War in Syria: The stakes for Russia
For Russia, Bashar al-Assad's Syria is their last remaining ally in the Arab world. The country fears regional chaos could spread if Assad's regime is toppled.
Moscow — Part of a series of articles looking at the regional interests at stake in Syria's civil war. The full list is on the left of your screen.
Syria has been a client state of Moscow's for over 40 years, and it is Russia's most reliable and last remaining partner in the Arab world. On those grounds alone, Moscow was bound to view Bashar al-Assad as Syria's rightful leader, and the rebellion that arose against him just over two years ago as illegitimate.
However, Moscow has a wide spectrum of reasons for supporting Mr. Assad and strongly opposing any outside intervention to remove him, beyond just protecting an established ally and arms customer.
As a country with its own bitter experience of revolution, dashed hopes and decades of suffering, Russia today is a deeply conservative society that takes a dim view of revolutionary enthusiasms wherever they break out.
Vladimir Putin, whose own democratic credentials are less-than-pristine, has argued successfully – to his own people at least – that the Arab Spring uprisings would not enlarge freedom, but rather would only produce chaos and empower extremists. So far, especially in Syria, he looks more right than wrong.
As a former superpower, keenly aware of how its own might has been diminished, Russia is suspicious and fearful whenever the United States brings its vast military superiority into play and sees self-interested geopolitical agendas lurking behind Western talk of "humanitarian intervention."
Hence, the Kremlin has dug in its heels and vetoed three UN Security Council resolutions that sought to license outside influence to ease Assad from power. Mr. Putin has repeatedly stressed that any military action taken without UN approval would be an illegal "act of aggression."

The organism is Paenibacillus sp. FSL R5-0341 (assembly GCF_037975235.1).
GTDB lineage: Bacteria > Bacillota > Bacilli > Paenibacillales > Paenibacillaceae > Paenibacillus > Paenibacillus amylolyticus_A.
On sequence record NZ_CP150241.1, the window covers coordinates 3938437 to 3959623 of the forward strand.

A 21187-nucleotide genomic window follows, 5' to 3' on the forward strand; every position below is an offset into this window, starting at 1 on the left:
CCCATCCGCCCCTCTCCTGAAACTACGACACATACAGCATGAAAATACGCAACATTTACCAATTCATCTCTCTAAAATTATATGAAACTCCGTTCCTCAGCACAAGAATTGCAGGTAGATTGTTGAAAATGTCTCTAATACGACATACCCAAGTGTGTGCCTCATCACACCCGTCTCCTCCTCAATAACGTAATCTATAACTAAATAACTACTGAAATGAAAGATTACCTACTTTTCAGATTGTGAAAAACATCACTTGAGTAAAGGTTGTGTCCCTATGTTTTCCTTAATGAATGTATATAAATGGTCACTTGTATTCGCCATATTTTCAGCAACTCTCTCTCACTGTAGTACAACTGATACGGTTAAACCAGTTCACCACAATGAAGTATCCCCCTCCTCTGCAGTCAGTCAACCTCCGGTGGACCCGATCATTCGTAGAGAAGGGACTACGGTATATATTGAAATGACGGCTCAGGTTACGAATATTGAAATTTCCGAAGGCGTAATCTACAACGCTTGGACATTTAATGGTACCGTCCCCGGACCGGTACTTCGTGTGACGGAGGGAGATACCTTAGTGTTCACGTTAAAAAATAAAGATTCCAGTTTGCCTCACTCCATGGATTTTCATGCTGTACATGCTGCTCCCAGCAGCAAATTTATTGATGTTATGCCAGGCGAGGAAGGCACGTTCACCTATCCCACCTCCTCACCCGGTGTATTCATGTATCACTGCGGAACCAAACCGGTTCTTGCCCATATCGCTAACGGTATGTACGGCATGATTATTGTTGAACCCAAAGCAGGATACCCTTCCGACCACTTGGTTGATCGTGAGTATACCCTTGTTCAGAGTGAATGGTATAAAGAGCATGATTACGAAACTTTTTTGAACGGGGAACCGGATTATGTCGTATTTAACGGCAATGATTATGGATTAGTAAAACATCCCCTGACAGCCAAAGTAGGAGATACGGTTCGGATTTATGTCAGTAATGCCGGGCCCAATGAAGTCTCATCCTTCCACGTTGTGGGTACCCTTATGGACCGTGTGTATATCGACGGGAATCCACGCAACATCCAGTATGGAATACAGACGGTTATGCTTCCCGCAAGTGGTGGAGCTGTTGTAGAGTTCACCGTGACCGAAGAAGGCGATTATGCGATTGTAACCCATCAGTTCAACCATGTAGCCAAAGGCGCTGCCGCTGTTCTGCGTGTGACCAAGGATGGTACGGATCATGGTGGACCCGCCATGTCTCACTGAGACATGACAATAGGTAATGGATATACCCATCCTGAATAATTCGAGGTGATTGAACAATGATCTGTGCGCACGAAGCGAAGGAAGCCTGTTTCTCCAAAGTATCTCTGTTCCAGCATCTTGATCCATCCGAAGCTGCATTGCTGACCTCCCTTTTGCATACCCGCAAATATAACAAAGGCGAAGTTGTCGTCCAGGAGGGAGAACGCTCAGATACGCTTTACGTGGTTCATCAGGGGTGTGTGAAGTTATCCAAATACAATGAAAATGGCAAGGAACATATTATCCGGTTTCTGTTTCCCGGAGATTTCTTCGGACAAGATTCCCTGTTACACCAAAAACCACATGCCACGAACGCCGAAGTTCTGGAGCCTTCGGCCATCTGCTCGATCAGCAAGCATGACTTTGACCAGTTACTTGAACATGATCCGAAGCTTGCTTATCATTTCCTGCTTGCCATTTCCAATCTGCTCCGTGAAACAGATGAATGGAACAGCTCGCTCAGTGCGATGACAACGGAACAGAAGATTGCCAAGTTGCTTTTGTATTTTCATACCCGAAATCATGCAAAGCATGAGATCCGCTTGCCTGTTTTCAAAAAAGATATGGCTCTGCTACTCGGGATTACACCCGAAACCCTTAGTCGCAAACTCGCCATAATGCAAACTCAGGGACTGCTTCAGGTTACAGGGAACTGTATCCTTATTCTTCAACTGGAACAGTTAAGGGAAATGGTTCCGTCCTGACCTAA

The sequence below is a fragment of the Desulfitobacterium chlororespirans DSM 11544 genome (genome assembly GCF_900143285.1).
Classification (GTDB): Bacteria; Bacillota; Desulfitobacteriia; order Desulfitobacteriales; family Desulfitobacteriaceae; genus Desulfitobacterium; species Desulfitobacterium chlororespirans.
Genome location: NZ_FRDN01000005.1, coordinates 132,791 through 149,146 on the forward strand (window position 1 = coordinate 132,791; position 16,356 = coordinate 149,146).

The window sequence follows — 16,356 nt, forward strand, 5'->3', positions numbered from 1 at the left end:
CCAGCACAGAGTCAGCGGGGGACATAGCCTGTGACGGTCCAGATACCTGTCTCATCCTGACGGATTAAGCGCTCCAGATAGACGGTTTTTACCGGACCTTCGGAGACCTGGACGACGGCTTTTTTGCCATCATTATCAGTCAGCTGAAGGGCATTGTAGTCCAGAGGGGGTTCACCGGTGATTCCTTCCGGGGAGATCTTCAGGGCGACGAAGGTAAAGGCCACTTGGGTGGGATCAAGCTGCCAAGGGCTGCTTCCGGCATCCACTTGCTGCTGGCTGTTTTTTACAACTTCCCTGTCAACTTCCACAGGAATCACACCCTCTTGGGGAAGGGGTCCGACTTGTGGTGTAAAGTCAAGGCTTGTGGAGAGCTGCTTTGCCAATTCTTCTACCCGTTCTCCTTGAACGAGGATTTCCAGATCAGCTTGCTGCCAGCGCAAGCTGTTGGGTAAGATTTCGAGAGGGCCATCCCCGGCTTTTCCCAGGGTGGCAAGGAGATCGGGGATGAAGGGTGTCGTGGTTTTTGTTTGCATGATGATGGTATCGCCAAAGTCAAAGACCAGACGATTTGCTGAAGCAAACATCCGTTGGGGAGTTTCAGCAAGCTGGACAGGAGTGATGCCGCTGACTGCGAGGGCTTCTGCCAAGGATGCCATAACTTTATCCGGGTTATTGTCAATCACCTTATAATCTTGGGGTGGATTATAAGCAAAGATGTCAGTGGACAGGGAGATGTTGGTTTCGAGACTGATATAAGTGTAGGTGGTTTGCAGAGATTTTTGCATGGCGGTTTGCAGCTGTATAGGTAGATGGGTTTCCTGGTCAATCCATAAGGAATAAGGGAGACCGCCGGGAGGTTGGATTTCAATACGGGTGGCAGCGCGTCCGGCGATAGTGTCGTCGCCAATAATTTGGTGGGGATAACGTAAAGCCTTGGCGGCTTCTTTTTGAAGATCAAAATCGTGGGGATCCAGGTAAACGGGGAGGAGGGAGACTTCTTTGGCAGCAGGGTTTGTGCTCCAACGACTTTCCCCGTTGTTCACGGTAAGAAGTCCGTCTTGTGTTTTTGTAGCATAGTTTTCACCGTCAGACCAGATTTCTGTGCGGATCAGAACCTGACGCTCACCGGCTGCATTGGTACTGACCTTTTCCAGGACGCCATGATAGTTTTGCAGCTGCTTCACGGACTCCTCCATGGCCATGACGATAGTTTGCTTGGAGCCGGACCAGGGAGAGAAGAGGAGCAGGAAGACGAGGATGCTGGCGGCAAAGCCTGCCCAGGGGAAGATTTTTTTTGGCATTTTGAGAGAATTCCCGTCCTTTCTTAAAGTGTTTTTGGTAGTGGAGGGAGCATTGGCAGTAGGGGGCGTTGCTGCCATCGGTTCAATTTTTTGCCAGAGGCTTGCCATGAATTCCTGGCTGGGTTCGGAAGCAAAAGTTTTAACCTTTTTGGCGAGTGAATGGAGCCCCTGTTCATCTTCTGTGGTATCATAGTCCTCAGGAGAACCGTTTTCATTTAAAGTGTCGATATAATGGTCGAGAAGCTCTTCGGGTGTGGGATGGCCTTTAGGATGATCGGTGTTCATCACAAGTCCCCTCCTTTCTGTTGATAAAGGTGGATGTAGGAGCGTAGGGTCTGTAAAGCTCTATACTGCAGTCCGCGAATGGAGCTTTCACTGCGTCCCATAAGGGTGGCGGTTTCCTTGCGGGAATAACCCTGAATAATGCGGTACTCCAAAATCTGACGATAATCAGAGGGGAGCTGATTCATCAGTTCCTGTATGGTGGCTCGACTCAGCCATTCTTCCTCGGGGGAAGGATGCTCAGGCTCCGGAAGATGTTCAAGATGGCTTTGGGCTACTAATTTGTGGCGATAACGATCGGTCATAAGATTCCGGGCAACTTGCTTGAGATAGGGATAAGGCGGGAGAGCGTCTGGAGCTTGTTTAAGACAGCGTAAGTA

"From the outset, Russia has advocated peaceful dialogue enabling Syrians to develop a compromise plan for their own future," Putin insisted in an op-ed in The New York Times Wednesday.
"We are not protecting the Syrian government, but international law. We need to use the UN Security Council and believe that preserving law and order in today’s complex and turbulent world is one of the few ways to keep international relations from sliding into chaos," he added.
The Kremlin has warned of "catastrophic consequences" for Syria and the Middle East if the US intervenes unilaterally.
Russia has repeatedly said that it's not wedded to Assad, but wants to see a peace process in which the regime and rebels negotiate a "transition" between them. It would prefer some version of the present regime to survive, Russia-friendly and secular, if not necessarily democratic.
One important aspect of Russian policy, which receives very little attention, is that the powerful Russian Orthodox Church regards itself as the protector of Syria's Christians. The Kremlin listens to the Church, and at least some of its support for Assad is predicated upon preserving a government that protects minorities.
Moscow's worst-case scenario for Syria, frequently invoked in apocalyptic terms, would be the collapse of central government and the triumph of militant Islamists, who might spread instability and conflict around the region and into Russia's own nearby northern Caucasus.
But the Kremlin is also thinking globally. It aims to block US interventions, which it sees as neo-imperialistic and inimical to Russian interests. Russia has lost several client states due to what it views as Western meddling, from the former Yugoslavia, to Saddam Hussein's Iraq to Muammar Qaddafi's Libya in the past decade or so, and does not want to lose its last, Syria.
But unlike the former USSR, Russia would be willing to have a cooperative relationship with the US, and could see a joint US-Russian diplomatic solution for Syria – as long as it does not completely sweep away the existing regime – as the best possible outcome.